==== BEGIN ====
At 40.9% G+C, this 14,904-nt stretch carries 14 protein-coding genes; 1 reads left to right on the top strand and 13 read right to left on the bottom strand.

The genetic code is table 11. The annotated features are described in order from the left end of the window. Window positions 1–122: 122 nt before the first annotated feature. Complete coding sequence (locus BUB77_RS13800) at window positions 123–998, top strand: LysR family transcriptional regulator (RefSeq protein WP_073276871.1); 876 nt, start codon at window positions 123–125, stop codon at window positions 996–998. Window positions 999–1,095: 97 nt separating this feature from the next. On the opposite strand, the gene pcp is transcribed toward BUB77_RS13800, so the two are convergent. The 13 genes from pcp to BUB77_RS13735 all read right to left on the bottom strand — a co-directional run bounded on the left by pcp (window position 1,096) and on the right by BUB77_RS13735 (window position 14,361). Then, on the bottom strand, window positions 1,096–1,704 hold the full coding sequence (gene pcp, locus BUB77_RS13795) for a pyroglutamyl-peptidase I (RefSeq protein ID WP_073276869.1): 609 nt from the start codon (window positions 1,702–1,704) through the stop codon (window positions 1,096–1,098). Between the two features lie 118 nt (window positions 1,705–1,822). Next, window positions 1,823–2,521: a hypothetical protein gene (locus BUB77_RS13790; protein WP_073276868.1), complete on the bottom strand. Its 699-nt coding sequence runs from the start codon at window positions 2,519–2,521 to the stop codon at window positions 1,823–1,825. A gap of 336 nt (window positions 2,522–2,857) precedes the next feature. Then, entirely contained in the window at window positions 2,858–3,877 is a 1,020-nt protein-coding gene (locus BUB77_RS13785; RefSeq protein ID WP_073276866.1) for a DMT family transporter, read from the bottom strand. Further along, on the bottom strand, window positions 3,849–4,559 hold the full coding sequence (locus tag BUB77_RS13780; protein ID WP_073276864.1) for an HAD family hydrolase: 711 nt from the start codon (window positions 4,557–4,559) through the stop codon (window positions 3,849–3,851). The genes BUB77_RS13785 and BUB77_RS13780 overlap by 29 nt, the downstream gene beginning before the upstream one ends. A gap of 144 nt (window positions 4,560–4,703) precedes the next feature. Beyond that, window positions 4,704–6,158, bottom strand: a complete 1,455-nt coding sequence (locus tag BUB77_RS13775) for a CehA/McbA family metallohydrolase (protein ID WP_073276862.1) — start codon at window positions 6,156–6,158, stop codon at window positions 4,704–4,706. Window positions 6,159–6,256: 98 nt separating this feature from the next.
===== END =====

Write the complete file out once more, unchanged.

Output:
At 40.9% G+C, this 14,904-nt stretch carries 14 protein-coding genes; 1 reads left to right on the top strand and 13 read right to left on the bottom strand.

The genetic code is table 11. The annotated features are described in order from the left end of the window. Window positions 1–122: 122 nt before the first annotated feature. Complete coding sequence (locus BUB77_RS13800) at window positions 123–998, top strand: LysR family transcriptional regulator (RefSeq protein WP_073276871.1); 876 nt, start codon at window positions 123–125, stop codon at window positions 996–998. Window positions 999–1,095: 97 nt separating this feature from the next. On the opposite strand, the gene pcp is transcribed toward BUB77_RS13800, so the two are convergent. The 13 genes from pcp to BUB77_RS13735 all read right to left on the bottom strand — a co-directional run bounded on the left by pcp (window position 1,096) and on the right by BUB77_RS13735 (window position 14,361). Then, on the bottom strand, window positions 1,096–1,704 hold the full coding sequence (gene pcp, locus BUB77_RS13795) for a pyroglutamyl-peptidase I (RefSeq protein ID WP_073276869.1): 609 nt from the start codon (window positions 1,702–1,704) through the stop codon (window positions 1,096–1,098). Between the two features lie 118 nt (window positions 1,705–1,822). Next, window positions 1,823–2,521: a hypothetical protein gene (locus BUB77_RS13790; protein WP_073276868.1), complete on the bottom strand. Its 699-nt coding sequence runs from the start codon at window positions 2,519–2,521 to the stop codon at window positions 1,823–1,825. A gap of 336 nt (window positions 2,522–2,857) precedes the next feature. Then, entirely contained in the window at window positions 2,858–3,877 is a 1,020-nt protein-coding gene (locus BUB77_RS13785; RefSeq protein ID WP_073276866.1) for a DMT family transporter, read from the bottom strand. Further along, on the bottom strand, window positions 3,849–4,559 hold the full coding sequence (locus tag BUB77_RS13780; protein ID WP_073276864.1) for an HAD family hydrolase: 711 nt from the start codon (window positions 4,557–4,559) through the stop codon (window positions 3,849–3,851). The genes BUB77_RS13785 and BUB77_RS13780 overlap by 29 nt, the downstream gene beginning before the upstream one ends. A gap of 144 nt (window positions 4,560–4,703) precedes the next feature. Beyond that, window positions 4,704–6,158, bottom strand: a complete 1,455-nt coding sequence (locus tag BUB77_RS13775) for a CehA/McbA family metallohydrolase (protein ID WP_073276862.1) — start codon at window positions 6,156–6,158, stop codon at window positions 4,704–4,706. Window positions 6,159–6,256: 98 nt separating this feature from the next.